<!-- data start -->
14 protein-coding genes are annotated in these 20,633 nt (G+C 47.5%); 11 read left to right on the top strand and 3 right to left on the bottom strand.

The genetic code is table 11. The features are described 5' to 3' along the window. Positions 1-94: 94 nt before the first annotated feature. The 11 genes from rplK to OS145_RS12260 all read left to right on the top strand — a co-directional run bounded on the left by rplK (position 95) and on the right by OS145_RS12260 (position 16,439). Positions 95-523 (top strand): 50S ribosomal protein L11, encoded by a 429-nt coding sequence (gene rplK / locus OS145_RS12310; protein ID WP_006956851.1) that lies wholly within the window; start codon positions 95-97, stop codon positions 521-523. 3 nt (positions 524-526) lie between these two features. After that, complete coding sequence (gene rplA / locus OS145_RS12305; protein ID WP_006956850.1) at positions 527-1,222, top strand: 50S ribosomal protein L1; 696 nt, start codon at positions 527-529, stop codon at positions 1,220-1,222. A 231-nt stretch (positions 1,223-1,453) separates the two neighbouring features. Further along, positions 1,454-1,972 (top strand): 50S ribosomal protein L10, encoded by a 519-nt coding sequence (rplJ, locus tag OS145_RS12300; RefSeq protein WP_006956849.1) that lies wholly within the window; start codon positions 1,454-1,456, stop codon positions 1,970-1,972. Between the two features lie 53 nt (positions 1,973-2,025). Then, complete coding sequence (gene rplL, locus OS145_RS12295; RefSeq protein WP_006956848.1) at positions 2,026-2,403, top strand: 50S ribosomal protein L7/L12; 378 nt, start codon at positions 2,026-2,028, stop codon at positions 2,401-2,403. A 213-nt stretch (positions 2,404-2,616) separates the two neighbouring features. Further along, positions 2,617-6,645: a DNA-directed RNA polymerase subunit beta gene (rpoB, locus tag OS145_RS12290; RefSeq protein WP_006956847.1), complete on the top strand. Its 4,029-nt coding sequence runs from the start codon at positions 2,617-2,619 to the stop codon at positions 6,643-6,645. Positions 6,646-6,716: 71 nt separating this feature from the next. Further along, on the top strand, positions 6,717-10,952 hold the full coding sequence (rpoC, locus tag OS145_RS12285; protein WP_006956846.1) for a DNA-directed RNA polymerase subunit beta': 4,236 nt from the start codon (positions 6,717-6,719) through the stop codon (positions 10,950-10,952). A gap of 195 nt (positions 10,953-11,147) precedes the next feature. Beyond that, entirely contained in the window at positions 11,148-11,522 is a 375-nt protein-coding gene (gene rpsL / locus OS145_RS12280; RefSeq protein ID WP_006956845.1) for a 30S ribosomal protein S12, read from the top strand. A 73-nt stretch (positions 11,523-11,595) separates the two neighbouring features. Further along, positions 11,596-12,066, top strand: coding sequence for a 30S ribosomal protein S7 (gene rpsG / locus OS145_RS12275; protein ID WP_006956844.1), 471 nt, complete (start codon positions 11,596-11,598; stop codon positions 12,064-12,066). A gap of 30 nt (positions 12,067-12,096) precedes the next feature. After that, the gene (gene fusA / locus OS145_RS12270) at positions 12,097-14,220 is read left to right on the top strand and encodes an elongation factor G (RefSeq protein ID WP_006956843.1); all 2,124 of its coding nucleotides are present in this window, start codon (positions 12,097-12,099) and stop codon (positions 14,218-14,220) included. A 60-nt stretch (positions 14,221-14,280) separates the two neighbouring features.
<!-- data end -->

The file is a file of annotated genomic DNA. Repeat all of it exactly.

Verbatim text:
14 protein-coding genes are annotated in these 20,633 nt (G+C 47.5%); 11 read left to right on the top strand and 3 right to left on the bottom strand.

The genetic code is table 11. The features are described 5' to 3' along the window. Positions 1-94: 94 nt before the first annotated feature. The 11 genes from rplK to OS145_RS12260 all read left to right on the top strand — a co-directional run bounded on the left by rplK (position 95) and on the right by OS145_RS12260 (position 16,439). Positions 95-523 (top strand): 50S ribosomal protein L11, encoded by a 429-nt coding sequence (gene rplK / locus OS145_RS12310; protein ID WP_006956851.1) that lies wholly within the window; start codon positions 95-97, stop codon positions 521-523. 3 nt (positions 524-526) lie between these two features. After that, complete coding sequence (gene rplA / locus OS145_RS12305; protein ID WP_006956850.1) at positions 527-1,222, top strand: 50S ribosomal protein L1; 696 nt, start codon at positions 527-529, stop codon at positions 1,220-1,222. A 231-nt stretch (positions 1,223-1,453) separates the two neighbouring features. Further along, positions 1,454-1,972 (top strand): 50S ribosomal protein L10, encoded by a 519-nt coding sequence (rplJ, locus tag OS145_RS12300; RefSeq protein WP_006956849.1) that lies wholly within the window; start codon positions 1,454-1,456, stop codon positions 1,970-1,972. Between the two features lie 53 nt (positions 1,973-2,025). Then, complete coding sequence (gene rplL, locus OS145_RS12295; RefSeq protein WP_006956848.1) at positions 2,026-2,403, top strand: 50S ribosomal protein L7/L12; 378 nt, start codon at positions 2,026-2,028, stop codon at positions 2,401-2,403. A 213-nt stretch (positions 2,404-2,616) separates the two neighbouring features. Further along, positions 2,617-6,645: a DNA-directed RNA polymerase subunit beta gene (rpoB, locus tag OS145_RS12290; RefSeq protein WP_006956847.1), complete on the top strand. Its 4,029-nt coding sequence runs from the start codon at positions 2,617-2,619 to the stop codon at positions 6,643-6,645. Positions 6,646-6,716: 71 nt separating this feature from the next. Further along, on the top strand, positions 6,717-10,952 hold the full coding sequence (rpoC, locus tag OS145_RS12285; protein WP_006956846.1) for a DNA-directed RNA polymerase subunit beta': 4,236 nt from the start codon (positions 6,717-6,719) through the stop codon (positions 10,950-10,952). A gap of 195 nt (positions 10,953-11,147) precedes the next feature. Beyond that, entirely contained in the window at positions 11,148-11,522 is a 375-nt protein-coding gene (gene rpsL / locus OS145_RS12280; RefSeq protein ID WP_006956845.1) for a 30S ribosomal protein S12, read from the top strand. A 73-nt stretch (positions 11,523-11,595) separates the two neighbouring features. Further along, positions 11,596-12,066, top strand: coding sequence for a 30S ribosomal protein S7 (gene rpsG / locus OS145_RS12275; protein ID WP_006956844.1), 471 nt, complete (start codon positions 11,596-11,598; stop codon positions 12,064-12,066). A gap of 30 nt (positions 12,067-12,096) precedes the next feature. After that, the gene (gene fusA / locus OS145_RS12270) at positions 12,097-14,220 is read left to right on the top strand and encodes an elongation factor G (RefSeq protein ID WP_006956843.1); all 2,124 of its coding nucleotides are present in this window, start codon (positions 12,097-12,099) and stop codon (positions 14,218-14,220) included. A 60-nt stretch (positions 14,221-14,280) separates the two neighbouring features.